Many astute folks on Twitter (like the ones whose tweets I’ve embedded in this post) are pointing out ways in which this type of chip might impact the trajectory of these emerging technologies. Beyond geo-location, it would seem that UWB will be foundational to many upcoming technologies expected in the 2020s, from AR/MR to crypto to medical biometrics to autonomous vehicles.

So, while the Apple event might have been a bit underwhelming, I think what we’re really witnessing is an interim period where Apple is rolling out all of the building blocks required for the products it will be releasing into the next decade. Brian very eloquently describes this period:

“The accelerometer systems, GPS systems and IR proximity sensors of the first iPhone helped define the last generation of products. The Apple U1 Chip will be a material part of defining the next generation of Apple products.” – Brian Roemmele

-Thanks for Reading-

Dave

To listen to the broadcast on your Alexa device, enable the skill here

To add to you flash briefing, click here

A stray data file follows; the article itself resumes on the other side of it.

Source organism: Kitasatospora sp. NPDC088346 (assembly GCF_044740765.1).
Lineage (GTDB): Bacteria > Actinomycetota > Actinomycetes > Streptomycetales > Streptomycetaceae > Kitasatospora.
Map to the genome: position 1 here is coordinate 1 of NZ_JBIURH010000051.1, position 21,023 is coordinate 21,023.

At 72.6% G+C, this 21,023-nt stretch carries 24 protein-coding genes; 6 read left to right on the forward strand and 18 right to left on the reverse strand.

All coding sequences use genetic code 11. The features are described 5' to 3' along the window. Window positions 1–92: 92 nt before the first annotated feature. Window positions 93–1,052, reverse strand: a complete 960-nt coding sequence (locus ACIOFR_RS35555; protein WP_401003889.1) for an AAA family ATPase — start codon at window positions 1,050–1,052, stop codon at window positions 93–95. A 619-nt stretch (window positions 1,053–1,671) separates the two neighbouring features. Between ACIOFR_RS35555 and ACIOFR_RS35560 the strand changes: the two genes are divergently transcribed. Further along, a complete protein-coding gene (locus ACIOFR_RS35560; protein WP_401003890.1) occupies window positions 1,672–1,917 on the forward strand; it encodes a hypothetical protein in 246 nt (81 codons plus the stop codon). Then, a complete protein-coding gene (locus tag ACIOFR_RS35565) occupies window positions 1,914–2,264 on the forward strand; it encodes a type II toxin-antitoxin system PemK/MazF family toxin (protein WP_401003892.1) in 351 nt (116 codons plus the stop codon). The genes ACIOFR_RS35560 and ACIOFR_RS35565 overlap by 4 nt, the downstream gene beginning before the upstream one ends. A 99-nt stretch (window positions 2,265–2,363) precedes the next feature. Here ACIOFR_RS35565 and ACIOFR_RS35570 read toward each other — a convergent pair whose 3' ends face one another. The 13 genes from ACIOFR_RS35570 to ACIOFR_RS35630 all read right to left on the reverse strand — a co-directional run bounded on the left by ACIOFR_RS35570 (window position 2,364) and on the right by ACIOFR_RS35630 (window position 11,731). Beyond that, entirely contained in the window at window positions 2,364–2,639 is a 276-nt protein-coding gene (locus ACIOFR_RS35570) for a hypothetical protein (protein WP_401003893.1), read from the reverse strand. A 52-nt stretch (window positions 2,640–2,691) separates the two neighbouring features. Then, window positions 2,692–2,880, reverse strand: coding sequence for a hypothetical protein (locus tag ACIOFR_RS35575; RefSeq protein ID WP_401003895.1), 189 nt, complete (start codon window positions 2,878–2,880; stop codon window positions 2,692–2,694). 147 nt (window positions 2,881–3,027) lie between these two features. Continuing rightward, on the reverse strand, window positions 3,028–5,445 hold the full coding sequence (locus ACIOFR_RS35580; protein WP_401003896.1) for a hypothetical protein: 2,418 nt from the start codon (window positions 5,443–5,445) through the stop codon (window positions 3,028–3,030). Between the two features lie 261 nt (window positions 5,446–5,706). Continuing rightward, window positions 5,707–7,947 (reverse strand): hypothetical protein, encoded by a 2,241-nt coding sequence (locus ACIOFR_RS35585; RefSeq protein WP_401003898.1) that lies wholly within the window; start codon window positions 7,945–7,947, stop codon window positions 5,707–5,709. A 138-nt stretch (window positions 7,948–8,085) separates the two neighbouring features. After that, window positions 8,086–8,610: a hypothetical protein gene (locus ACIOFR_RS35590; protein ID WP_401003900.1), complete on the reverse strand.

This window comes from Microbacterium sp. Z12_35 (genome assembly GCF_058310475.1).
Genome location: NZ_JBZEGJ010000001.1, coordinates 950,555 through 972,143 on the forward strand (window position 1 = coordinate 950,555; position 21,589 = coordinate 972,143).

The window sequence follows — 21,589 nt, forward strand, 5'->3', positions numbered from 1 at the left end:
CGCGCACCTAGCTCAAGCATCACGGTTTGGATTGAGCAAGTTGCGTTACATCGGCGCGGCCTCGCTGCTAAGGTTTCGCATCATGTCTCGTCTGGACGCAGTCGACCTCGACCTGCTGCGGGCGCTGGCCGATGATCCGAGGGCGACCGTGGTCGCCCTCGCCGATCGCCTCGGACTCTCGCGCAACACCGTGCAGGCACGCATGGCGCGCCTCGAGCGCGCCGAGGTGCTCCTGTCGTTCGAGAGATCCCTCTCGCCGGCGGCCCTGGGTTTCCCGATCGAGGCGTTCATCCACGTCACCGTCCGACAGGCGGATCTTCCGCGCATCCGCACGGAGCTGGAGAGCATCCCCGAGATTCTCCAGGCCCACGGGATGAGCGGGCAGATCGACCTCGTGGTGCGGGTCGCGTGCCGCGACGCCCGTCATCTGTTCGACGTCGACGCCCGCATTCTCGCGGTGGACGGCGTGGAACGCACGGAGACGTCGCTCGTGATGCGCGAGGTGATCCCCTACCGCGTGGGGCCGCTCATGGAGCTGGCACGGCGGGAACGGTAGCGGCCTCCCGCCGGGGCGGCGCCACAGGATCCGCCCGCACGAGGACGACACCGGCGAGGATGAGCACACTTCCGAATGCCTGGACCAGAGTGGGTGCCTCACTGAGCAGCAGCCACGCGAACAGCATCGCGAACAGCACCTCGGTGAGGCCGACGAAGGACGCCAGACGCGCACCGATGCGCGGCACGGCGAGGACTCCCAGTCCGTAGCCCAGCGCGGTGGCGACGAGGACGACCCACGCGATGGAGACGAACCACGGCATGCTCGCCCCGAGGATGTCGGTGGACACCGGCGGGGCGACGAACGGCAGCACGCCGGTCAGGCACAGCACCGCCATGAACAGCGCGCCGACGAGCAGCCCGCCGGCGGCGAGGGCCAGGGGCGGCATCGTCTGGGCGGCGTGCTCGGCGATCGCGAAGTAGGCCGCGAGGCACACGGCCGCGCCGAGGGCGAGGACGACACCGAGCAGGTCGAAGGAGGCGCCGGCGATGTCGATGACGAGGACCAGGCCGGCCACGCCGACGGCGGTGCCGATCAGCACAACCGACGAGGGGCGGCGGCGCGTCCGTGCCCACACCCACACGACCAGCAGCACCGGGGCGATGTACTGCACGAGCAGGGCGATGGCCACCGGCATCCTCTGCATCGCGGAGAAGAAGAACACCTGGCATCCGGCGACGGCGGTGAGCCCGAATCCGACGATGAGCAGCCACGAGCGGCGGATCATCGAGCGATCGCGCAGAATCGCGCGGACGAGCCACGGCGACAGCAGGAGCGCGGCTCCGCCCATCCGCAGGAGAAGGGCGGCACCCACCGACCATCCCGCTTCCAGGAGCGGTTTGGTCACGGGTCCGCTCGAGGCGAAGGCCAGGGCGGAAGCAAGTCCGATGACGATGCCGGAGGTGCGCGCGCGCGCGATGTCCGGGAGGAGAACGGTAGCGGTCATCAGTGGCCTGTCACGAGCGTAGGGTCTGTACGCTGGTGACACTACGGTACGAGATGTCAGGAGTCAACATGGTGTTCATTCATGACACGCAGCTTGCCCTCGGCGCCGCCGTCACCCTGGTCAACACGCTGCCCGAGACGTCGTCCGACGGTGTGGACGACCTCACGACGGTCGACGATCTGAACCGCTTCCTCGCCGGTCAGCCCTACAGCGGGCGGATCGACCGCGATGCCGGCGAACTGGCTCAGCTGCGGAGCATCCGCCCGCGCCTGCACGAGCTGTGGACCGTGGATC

To listen on your Google Assistant device, enable the skill here 

and then say, “Alexa/Ok Google, launch Future Ear Radio.”

Apple, Daily Updates, Future Ear Radio, hearables

Apple Hearing Study (Future Ear Daily Update 9-11-19)

9-11-19 - Apple Hearing Study.jpg

Yesterday, Apple hosted its annual September event to show off its new set of products that are set to go on sale as we enter into the last quarter of the year. Although the bulk of the announcements were focused on the new iPhones set to debut and all the upgrades in the phones’ cameras and processors, there were a few other announcements that I thought were interesting and worth writing updates for. Today, I am writing about the Apple Hearing Study that was announced.